Current Website Support
You are Not Registered
Subscribe for your gold medal ๐Ÿ…
Less Ads
Ad Free
Until Cancelled
Donate for your silver medal ๐Ÿ…
Less Ads
Ad Free
12 Months
You Will Be Helping Towards:

  • Domain Fees
  • Security Certificates
  • iOS & Android App Fees
  • Website Hosting
  • Fast Servers
  • Data Backups
  • Upkeep & Maintenance
  • Administration Costs

    Without your support the website wouldn't be what it is today.

    Please consider donating towards these fees to help keep us afloat.

    Read more

    All donations are securely managed through PayPal. Amounts donated are not published online.

    Many thanks for your kind support
  • Join Us On Social Media!
    Download The App!

    Login to Remove Ads
    Model Boats Website
    Model Boats Website
    Build Blogs
    Media Gallery
    Boat Clubs & Lakes
    Boat Harbour
    How-To Articles
    Plans & Docs
    Useful Links
    Hints and Tips.
    SIMPLE SPRAY BOOTH. Hi Guys, My simple spray booth is just a cardboard box with a transferable
    unit. The
    unit is made using a small fan,scrap Balsa wood, a bit of plastic mesh and a couple of layers of toilet tissue. Made a small box section from the Balsa wood and attached it to the fan. Fitted a piece of plastic mesh then two layers of toilet tissue then the final piece of plastic mesh. Fitted a flange to the Balsa box section. Cut a hole in the back of the cardboard box so that the fan unit fitted snugly in. Slid in my turntable,connected power and Bingo, works perfectly. When the cardboard box gets old and tatty just replace it with another cardboard box. Cut out a hole for the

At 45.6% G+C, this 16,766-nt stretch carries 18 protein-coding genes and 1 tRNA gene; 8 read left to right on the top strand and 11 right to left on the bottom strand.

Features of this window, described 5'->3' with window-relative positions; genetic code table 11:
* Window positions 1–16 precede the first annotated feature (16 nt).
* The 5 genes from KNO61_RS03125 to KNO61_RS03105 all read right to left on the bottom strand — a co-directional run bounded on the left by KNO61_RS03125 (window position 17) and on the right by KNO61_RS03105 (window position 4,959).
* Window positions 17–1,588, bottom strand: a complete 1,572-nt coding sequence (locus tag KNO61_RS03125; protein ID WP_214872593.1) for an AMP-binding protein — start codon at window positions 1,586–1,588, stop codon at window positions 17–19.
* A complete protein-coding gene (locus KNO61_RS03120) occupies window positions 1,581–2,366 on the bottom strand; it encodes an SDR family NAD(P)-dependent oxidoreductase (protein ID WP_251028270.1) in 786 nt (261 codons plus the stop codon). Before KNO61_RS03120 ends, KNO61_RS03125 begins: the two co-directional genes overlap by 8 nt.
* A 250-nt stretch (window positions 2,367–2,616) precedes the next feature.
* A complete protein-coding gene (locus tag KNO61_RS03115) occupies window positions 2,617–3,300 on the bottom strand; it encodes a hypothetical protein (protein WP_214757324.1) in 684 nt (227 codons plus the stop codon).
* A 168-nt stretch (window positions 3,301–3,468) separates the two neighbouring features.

unit and that is all you have to do. If the
    gets clogged then replace it with a couple more pieces of toilet tissue. Looking on eBay something similar will cost you ยฃ68.00. Martin555.
    3 years ago by Martin555
    Fire Monitors Part 4
    The boat has a water cooled ESC and engine mount. These are fed from a scoop behind the prop. The water circulates through the ESC and engine mount and then out through the exhaust ports on the transom. The first attempt at plumbing in the monitors was to simply tap into this cooling circuit, add a